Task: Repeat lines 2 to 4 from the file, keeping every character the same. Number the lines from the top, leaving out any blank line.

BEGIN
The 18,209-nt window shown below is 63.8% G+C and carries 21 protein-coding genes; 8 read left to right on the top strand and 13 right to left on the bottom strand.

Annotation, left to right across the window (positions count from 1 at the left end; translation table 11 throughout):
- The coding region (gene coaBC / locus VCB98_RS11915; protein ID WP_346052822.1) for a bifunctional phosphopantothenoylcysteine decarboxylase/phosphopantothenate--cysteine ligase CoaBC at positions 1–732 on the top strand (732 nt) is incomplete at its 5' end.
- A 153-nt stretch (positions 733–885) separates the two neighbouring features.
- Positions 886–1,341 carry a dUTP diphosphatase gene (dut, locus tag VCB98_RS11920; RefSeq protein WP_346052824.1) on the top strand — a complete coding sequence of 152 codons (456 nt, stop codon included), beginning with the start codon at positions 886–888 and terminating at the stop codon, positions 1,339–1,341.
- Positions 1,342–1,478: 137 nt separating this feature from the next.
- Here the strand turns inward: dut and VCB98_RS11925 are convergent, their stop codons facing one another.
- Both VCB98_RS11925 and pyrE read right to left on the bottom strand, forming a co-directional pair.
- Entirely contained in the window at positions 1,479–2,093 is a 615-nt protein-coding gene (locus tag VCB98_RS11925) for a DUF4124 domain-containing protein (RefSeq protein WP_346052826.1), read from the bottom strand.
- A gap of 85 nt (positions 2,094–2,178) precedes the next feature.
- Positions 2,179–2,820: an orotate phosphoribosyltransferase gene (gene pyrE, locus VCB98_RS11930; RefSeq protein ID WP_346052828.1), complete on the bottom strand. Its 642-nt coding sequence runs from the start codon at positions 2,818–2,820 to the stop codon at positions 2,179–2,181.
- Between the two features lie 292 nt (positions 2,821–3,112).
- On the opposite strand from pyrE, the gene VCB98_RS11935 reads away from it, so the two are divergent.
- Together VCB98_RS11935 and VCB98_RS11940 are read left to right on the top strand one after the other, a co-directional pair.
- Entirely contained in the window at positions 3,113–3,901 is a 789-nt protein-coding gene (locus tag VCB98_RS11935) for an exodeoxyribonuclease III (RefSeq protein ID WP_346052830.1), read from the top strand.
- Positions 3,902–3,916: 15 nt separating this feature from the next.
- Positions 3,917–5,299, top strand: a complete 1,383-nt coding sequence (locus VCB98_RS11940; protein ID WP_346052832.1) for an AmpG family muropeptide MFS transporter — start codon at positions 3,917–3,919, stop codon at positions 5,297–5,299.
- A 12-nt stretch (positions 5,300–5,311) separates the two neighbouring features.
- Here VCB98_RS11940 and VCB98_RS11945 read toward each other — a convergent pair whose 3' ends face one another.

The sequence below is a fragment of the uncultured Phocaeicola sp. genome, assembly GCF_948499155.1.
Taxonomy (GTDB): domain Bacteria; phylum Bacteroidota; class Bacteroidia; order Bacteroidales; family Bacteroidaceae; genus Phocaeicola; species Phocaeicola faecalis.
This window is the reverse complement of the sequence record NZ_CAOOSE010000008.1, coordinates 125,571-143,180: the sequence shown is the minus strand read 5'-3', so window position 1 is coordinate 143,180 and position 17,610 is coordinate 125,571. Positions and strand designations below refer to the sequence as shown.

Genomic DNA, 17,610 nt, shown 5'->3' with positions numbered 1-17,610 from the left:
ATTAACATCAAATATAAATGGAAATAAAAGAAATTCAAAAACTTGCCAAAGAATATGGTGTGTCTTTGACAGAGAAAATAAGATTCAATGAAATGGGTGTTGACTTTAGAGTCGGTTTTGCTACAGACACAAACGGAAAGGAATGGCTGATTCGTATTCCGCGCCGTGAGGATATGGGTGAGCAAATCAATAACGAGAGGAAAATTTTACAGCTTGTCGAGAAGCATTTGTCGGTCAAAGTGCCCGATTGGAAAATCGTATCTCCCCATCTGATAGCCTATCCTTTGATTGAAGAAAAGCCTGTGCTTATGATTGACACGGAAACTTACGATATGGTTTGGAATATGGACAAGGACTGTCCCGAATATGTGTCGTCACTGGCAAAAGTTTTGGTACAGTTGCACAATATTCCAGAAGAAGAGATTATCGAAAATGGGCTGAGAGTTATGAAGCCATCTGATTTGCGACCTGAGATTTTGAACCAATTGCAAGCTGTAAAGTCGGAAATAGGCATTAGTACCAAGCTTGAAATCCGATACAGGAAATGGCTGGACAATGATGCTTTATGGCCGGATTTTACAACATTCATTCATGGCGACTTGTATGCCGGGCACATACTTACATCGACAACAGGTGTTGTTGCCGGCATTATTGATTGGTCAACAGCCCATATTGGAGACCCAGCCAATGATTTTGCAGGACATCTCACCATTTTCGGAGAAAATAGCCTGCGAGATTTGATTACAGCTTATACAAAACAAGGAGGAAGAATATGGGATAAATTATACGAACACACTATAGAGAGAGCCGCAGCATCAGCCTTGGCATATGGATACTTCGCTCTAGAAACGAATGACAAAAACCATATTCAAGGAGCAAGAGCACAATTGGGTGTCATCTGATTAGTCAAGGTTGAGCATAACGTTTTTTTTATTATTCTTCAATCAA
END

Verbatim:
Annotation, left to right across the window (positions count from 1 at the left end; translation table 11 throughout):
- The coding region (gene coaBC / locus VCB98_RS11915; protein ID WP_346052822.1) for a bifunctional phosphopantothenoylcysteine decarboxylase/phosphopantothenate--cysteine ligase CoaBC at positions 1–732 on the top strand (732 nt) is incomplete at its 5' end.
- A 153-nt stretch (positions 733–885) separates the two neighbouring features.